“Humankind has not woven the web of life. We are but one thread within it. Whatever we do to the web, we do to ourselves. All things are bound together. All things connect.” — Chief Seattle
Do you ever wonder what the earth would look like if humans never existed? An idle thought perhaps since we cannot rewind time, but a great day to recommit to doing our part in preserving the immense diversity of nature and its riches on this planet. We all need reminders don’t we? A range of artworks that mark the importance of this little blue dot of a planet that we all live on is the greatest reminder of all.
Fascinated by Freudian theories and the deeply ingrained natural instincts of man, Gurukinkar Dhang’s artworks explore the realm of the unconscious mind— snatches of dreams, hidden conflicts and unspoken desires. His unique piece Civilization Now shows the coexistence of these discordant parts— civilization and evolution as humans see their reality and their unconscious instincts.
Award-winning artist Gopal Samantray is passionate about nature and its preservation having spent time in a forest ridden with famine and occupied by Naxalites. Shaping his artistic expression, his vivid and haunting artwork Caged depicts a leopard roaring in its helplessness against a backdrop of barbed wire. Indicative of the larger cause of animals displaced from their natural habitat because of human greed and encroachment, his painting is a call to action to save nature and its voiceless beings.
Self-taught artist Ranchhor Meghwal’s painting Prarthana uses the recurring motif of the pot to evoke the intimate relationship between earth and water. Skillful brushstrokes and vivid imagery of a post-apocalyptic world— parched and cracked earth, dead tree trunks stripped of any vegetation and a multitude of pots bursting through the earth remind us of the importance of water for survival. Reaching skywards in their need for water, the multitude of pots speak of the horrors of a possible future devoid of water.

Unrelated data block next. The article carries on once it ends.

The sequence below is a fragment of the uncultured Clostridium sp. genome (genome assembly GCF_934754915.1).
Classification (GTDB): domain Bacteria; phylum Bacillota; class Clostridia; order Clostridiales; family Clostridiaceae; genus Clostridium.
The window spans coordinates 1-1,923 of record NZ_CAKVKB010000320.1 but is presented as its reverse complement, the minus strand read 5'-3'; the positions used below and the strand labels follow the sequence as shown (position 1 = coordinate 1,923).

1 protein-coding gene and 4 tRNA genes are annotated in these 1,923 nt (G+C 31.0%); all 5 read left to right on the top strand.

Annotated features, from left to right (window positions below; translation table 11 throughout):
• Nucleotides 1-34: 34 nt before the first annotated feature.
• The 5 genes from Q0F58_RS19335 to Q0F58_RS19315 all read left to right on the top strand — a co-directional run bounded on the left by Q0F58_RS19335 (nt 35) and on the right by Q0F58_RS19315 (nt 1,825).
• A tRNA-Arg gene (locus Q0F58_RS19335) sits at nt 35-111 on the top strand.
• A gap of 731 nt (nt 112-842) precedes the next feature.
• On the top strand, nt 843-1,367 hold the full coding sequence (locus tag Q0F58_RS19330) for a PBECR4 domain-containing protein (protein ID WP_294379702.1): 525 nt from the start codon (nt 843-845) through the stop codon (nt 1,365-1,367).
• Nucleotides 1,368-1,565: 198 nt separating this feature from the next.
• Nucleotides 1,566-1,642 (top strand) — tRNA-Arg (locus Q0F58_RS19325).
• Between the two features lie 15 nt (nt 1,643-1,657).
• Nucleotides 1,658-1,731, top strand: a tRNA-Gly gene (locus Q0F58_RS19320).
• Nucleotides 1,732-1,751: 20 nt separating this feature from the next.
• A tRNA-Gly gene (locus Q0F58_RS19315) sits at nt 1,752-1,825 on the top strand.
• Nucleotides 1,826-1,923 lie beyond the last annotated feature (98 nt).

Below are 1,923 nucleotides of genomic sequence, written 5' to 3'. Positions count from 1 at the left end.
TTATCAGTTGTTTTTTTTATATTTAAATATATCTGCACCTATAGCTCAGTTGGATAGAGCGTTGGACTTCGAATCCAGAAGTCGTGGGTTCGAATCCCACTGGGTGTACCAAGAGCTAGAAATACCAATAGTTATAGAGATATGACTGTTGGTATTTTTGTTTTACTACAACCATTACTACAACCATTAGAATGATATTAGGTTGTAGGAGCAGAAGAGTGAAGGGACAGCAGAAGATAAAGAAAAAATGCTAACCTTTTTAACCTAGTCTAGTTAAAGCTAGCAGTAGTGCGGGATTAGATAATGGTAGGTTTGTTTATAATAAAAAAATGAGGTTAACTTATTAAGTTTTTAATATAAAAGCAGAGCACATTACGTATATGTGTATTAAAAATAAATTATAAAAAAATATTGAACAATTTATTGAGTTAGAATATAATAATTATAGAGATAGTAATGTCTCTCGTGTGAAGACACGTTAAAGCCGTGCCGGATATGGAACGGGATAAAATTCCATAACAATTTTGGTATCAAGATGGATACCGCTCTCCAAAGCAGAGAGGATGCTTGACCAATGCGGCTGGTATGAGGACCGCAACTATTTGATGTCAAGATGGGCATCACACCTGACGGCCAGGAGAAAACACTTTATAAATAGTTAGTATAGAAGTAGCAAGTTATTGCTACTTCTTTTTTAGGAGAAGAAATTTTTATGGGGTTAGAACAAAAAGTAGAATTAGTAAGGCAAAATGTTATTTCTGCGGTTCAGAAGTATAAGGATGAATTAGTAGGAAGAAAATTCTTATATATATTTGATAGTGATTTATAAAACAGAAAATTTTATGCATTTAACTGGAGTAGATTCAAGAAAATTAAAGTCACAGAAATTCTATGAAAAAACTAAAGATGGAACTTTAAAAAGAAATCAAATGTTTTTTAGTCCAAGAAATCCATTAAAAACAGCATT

Digital artist Jordan Rodgers’ Sense and Sustainability 12 explores ideas of environmental sustainability. By melding a traditional style of drawing with drawing using modern technology, his work showcases an environmental awareness of psycho-geography by giving the viewer an immersive theater installation type experience.
DB Waterman’s signature mixed media style of collage and visual storytelling comes alive in Chaos. Fascinated with weathered walls with posters, peeling paint and all kinds of things in dilapidation, the artist has fashioned the artwork out of pictures that have then been worked over. This snapshot of life in the center of one of the largest metropolitan areas in the world, New York also reminds us of the increasing need for people like you and me, living in cities to take small daily actions to reduce our impact on this earth.
Siddharth Shingade’s Trees of Thought is rooted in the colours of his native Marathwada and yet is so universal in perspective. With colours that are evocative of the heat and dust of the region, the trees are evocative of a part of India that feeds the country. At a time when everyone seems to think that cities are the lifeblood of an economy and modernization is everything, the artwork is a reminder that this stark environment is where India’s livelihood flows from— its villages.